NumbersOK = false;  //set this back to false so we go looking to get the next data
for(byte i=0; i<NumbersExpected ; i++) set[i]=0;  //reset all numbers back to zero
}

//Some code can go here.
//this code will run all the time, thousands of times per second, so we can drive motors, update displays or whatever
//This will usually be using the 'processed' versions of the numbers, never use the set[] array here
}

``````

The major problem with the above code is that it doesn't have any way of synchronising to the incoming data. Is there some character that always occurs at the start of the 6 numbers? Usually you look for the carriage-return that signals the end of a line so you know the next character will be the first one of a new set of numbers.

Also look closely at the "-'0'" This subtracts the character zero from the incoming character, converting the human-readable ASCII character code into an integer number.``````

The 3rd example in serial input basics shows a reliable way to receive data with start and end markers. The data is collected into an array and it would be easy to iterate over that array to take out the data in groups of three.

...R

Robin2:
The 3rd example in serial input basics shows a reliable way to receive data with start and end markers. The data is collected into an array and it would be easy to iterate over that array to take out the data in groups of three.

...R

I am sending the data by a second arduino thru code based on the user's selection not by the serial monitor.

How is the code expecting the data? I tried sending it in different ways here is one. Thanks for your help!!!

``````char data = '<155255355455555655>';
RS485Serial.write(data);          // Send byte to Remote Arduino
``````

chrisnet:

``````char data = '<155255355455555655>';
``````

RS485Serial.write(data);          // Send byte to Remote Arduino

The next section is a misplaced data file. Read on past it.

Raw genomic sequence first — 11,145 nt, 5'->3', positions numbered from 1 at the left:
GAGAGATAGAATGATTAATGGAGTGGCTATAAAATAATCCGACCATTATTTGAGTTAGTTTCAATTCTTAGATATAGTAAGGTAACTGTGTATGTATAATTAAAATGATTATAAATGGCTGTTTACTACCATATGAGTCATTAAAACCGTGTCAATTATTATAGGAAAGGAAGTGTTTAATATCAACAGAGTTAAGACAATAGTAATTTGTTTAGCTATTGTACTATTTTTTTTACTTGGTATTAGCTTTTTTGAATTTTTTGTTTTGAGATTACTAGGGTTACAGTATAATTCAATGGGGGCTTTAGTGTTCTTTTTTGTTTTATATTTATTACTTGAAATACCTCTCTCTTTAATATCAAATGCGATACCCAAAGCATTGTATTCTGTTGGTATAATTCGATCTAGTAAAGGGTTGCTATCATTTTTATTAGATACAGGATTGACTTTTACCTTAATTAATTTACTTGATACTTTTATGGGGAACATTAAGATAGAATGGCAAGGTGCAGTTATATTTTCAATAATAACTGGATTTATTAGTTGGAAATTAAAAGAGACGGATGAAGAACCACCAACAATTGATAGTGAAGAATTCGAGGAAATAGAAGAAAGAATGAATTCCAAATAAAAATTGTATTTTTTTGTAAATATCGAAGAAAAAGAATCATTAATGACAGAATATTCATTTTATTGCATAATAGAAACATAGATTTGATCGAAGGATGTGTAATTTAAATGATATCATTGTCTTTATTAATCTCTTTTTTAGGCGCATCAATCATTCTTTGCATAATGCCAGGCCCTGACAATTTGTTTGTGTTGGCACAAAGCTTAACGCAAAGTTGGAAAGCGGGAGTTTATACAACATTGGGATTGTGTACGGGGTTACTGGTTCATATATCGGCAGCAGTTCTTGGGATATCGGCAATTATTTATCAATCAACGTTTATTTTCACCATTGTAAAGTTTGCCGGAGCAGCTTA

That will only send one character. You are taking a 20-character constant and throwing away all but one character. To send more than one, use a character string (null-terminted character array):

``````char data[] = "<155255355455555655>";
RS485Serial.write(data);          // Send bytes to Remote Arduino
``````

or

``````char *data = "<155255355455555655>";
RS485Serial.write(data);          // Send bytes to Remote Arduino
``````

or

``````    RS485Serial.write("<155255355455555655>");          // Send bytes to Remote Arduino
``````

If you use a lot of string constants to print, you should keep them in FLASH:

``````    RS485Serial.print(F("<155255355455555655>"));          // Send bytes to Remote Arduino
``````

Thank you that's what I had wrong!

johnwasser:
That will only send one character. You are taking a 20-character constant and throwing away all but one character. To send more than one, use a character string (null-terminted character array):

``````char data[] = "<155255355455555655>";
``````

RS485Serial.write(data);          // Send bytes to Remote Arduino

``````

or

``````

char *data = "<155255355455555655>";
RS485Serial.write(data);          // Send bytes to Remote Arduino

``````

or

``````

RS485Serial.write("<155255355455555655>");          // Send bytes to Remote Arduino

``````

If you use a lot of string constants to print, you should keep them in FLASH:

``````

RS485Serial.print(F("<155255355455555655>"));          // Send bytes to Remote Arduino

It is perfect for what I was trying to do it assembles each byte into 1-255 and I can send as many of theses three digits as I need to. then on the receive end it receives the data only if the first set of data matches the receivers device number.

Thanks for all that helped, thanks Nick Gammon for "RS485_protocol.h" this saved me a ton of work!!!!!